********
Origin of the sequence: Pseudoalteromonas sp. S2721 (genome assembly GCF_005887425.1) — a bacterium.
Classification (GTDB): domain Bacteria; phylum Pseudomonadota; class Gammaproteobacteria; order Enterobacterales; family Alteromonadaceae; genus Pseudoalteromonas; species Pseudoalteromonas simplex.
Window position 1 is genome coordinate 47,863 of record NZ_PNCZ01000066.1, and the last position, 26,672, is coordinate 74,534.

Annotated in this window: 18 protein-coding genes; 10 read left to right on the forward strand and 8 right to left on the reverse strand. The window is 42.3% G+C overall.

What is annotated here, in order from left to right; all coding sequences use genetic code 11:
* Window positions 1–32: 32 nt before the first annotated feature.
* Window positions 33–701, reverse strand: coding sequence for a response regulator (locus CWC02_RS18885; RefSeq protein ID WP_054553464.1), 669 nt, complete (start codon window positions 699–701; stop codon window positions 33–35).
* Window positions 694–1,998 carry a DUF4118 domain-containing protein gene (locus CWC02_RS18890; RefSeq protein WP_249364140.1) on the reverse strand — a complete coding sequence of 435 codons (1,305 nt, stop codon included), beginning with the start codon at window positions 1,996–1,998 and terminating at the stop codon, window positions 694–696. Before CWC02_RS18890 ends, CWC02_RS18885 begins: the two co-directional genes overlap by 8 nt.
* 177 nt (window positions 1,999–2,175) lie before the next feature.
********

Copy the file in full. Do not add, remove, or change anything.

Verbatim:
Origin of the sequence: Pseudoalteromonas sp. S2721 (genome assembly GCF_005887425.1) — a bacterium.
Classification (GTDB): domain Bacteria; phylum Pseudomonadota; class Gammaproteobacteria; order Enterobacterales; family Alteromonadaceae; genus Pseudoalteromonas; species Pseudoalteromonas simplex.
Window position 1 is genome coordinate 47,863 of record NZ_PNCZ01000066.1, and the last position, 26,672, is coordinate 74,534.

Annotated in this window: 18 protein-coding genes; 10 read left to right on the forward strand and 8 right to left on the reverse strand. The window is 42.3% G+C overall.

What is annotated here, in order from left to right; all coding sequences use genetic code 11:
* Window positions 1–32: 32 nt before the first annotated feature.
* Window positions 33–701, reverse strand: coding sequence for a response regulator (locus CWC02_RS18885; RefSeq protein ID WP_054553464.1), 669 nt, complete (start codon window positions 699–701; stop codon window positions 33–35).
* Window positions 694–1,998 carry a DUF4118 domain-containing protein gene (locus CWC02_RS18890; RefSeq protein WP_249364140.1) on the reverse strand — a complete coding sequence of 435 codons (1,305 nt, stop codon included), beginning with the start codon at window positions 1,996–1,998 and terminating at the stop codon, window positions 694–696. Before CWC02_RS18890 ends, CWC02_RS18885 begins: the two co-directional genes overlap by 8 nt.
* 177 nt (window positions 1,999–2,175) lie before the next feature.